New York City made waves when it recently approved its “Green New Deal,” which will see the amount of red meat that is served in municipal facilities slashed by half with the aim of combating climate change. It will be the first city in the world to adopt such a policy.
Under the $14 million deal, meat purchases should be cut in half, while processed meat purchases will be phased out in all city-run hospitals, correctional facilities and schools by 2040.
New York City also recently committed to adopting the concept of Meatless Mondays in its public schools to discourage students from eating meat once a week out of concerns for the environment and their health. Every Monday, all of the food served for breakfast and lunch in schools will be completely vegetarian.
Friends of the Earths Program Manager Chloe Waterman told Breitbart: “New York City is strengthening its climate leadership by acknowledging the importance of slashing consumption-based greenhouse gas emissions associated with factory-farmed meat. Eliminating processed meat and cutting red meat purchases will pay dividends for the health of future generations and the planet.”
Of course, it won’t be surprising if soy is used to replace the banned meat, and that opens up a whole new can of worms. Genetically modified soy, grown with toxic glyphosate, is hardly a more environmentally-friendly option – and it certainly isn’t good for your health.
While many people tend to think of soy as being a health food, the truth is that it’s a processed food that can seriously impact your health. It can disrupt endocrine and thyroid function, set you up for metabolic syndrome, impact your sex hormones, and block your body’s ability to access minerals like magnesium, calcium and iron.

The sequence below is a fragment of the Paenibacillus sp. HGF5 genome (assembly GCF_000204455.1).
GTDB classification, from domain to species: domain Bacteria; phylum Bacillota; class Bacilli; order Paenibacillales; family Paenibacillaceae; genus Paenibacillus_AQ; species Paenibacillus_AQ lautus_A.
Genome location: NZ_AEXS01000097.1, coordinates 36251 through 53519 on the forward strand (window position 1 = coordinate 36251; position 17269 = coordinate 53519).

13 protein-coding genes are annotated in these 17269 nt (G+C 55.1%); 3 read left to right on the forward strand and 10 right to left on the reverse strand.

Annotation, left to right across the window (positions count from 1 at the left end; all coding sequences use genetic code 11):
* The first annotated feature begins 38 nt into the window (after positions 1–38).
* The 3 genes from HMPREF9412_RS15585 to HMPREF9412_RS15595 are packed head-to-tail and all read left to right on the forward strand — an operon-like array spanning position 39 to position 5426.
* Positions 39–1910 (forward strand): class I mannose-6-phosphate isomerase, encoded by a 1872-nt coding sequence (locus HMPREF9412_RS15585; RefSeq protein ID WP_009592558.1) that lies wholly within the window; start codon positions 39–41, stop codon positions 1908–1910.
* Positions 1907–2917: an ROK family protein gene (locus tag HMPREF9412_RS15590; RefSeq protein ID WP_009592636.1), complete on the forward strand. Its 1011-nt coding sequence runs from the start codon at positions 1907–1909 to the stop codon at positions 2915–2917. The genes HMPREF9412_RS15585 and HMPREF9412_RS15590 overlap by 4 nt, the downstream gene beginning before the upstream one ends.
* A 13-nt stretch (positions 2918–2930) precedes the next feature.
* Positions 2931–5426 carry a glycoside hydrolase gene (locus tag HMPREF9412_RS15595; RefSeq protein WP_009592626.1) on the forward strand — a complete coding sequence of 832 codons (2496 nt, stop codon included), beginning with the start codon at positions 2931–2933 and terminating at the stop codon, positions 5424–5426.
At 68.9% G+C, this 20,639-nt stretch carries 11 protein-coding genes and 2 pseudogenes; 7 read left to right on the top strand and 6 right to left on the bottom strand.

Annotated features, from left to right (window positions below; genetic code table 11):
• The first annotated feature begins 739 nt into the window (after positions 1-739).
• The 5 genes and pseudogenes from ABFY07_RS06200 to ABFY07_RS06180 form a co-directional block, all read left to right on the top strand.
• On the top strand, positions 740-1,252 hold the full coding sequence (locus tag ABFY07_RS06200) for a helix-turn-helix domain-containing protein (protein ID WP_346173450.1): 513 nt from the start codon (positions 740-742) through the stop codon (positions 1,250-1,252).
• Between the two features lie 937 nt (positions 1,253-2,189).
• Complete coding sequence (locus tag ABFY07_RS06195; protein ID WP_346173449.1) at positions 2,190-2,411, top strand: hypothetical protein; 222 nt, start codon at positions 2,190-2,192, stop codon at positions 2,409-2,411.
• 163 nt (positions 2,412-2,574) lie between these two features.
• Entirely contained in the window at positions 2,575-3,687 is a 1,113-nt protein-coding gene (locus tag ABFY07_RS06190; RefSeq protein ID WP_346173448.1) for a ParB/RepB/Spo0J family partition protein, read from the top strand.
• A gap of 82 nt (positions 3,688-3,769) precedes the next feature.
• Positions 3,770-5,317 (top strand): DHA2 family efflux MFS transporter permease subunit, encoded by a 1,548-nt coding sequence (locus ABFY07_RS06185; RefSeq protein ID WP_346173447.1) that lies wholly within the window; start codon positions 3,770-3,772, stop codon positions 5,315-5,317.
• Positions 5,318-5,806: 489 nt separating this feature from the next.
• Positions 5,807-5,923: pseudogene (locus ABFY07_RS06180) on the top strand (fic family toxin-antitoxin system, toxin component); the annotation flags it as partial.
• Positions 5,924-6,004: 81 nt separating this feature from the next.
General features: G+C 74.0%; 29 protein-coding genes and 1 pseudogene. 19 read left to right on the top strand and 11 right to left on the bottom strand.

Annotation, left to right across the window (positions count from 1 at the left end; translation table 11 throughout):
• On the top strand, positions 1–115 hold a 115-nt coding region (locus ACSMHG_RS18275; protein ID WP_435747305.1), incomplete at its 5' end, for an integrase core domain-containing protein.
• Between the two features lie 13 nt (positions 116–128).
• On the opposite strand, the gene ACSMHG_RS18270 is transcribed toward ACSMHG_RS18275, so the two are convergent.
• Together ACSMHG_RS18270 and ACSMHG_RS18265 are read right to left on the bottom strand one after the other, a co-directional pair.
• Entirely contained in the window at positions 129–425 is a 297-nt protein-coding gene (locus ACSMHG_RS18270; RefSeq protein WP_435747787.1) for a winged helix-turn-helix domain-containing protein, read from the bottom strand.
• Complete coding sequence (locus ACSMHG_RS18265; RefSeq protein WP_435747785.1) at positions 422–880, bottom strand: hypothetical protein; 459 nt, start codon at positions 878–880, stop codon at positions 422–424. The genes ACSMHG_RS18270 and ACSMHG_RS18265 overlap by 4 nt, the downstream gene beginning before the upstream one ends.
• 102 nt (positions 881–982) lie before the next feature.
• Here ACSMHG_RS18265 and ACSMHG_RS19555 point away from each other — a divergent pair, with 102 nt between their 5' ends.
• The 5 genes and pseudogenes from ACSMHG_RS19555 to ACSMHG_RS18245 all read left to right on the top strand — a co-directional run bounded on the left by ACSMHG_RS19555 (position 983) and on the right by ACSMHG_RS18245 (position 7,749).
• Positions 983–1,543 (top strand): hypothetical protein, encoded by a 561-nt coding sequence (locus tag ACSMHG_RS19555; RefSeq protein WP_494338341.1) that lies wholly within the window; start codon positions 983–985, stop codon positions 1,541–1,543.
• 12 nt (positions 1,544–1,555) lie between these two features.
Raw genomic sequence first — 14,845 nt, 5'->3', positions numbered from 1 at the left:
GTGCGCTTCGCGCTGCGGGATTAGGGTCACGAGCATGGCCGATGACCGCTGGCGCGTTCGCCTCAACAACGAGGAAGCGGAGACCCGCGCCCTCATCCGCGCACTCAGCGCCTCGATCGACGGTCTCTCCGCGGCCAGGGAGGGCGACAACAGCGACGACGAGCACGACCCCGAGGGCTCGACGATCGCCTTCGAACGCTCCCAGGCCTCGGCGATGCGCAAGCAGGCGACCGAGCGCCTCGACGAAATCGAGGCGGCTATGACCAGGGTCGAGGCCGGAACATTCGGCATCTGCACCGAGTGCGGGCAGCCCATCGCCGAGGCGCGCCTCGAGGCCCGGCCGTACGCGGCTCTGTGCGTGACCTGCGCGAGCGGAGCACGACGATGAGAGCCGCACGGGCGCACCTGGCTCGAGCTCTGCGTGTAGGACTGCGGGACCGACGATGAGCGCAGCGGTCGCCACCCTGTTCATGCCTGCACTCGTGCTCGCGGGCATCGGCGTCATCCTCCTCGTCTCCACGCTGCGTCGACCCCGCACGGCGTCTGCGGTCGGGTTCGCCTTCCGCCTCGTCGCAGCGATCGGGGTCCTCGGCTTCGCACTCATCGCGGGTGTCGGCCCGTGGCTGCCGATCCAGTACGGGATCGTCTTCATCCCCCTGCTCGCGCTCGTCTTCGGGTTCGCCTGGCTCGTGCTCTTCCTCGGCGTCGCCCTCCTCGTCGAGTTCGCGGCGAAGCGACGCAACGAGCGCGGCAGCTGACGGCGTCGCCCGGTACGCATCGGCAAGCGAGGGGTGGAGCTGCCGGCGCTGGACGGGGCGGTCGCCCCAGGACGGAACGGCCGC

However, one of the biggest objections to soy is that more than 95 percent of the soy sold in the country is genetically modified, and it’s one of the most pesticide-laden crops that exists.
Glyphosate, the most commonly used weed killer in the world, has been shown in studies to raise the cancer risk of people who are exposed to it by 41 percent. Monsanto is facing thousands of lawsuits from people who say the chemical caused their non-Hodgkin lymphoma, an immune system cancer; a school groundskeeper was recently awarded $289 million in damages from Roundup maker Monsanto. The World Health Organization’s International Agency for Research on Cancer has classified the chemical as “probably carcinogenic to humans,” so eating glyphosate-doused soy doesn’t seem like a better alternative to meat.
Consider the Impossible Burger, a fake food product that is being promoted right now by places like Burger King as a healthier, more environmentally-friendly alternative to traditional beef burgers. It uses GMO soy leghemoglobin to create the “bleeding” effect you’d see from real red meat, and no one knows what health effects it could have in the long term. Let’s hope New York plans to replace red meat with organic plant-based options rather than GMO soy and Frankenmeat offerings.
Red meat and processed meats have both been linked to cancer and other problems, with processed meats in particular being a food that should be avoided at all costs. While that aspect of the change is good on the surface, the prospect of replacing one carcinogenic food with another is a pretty poor solution.
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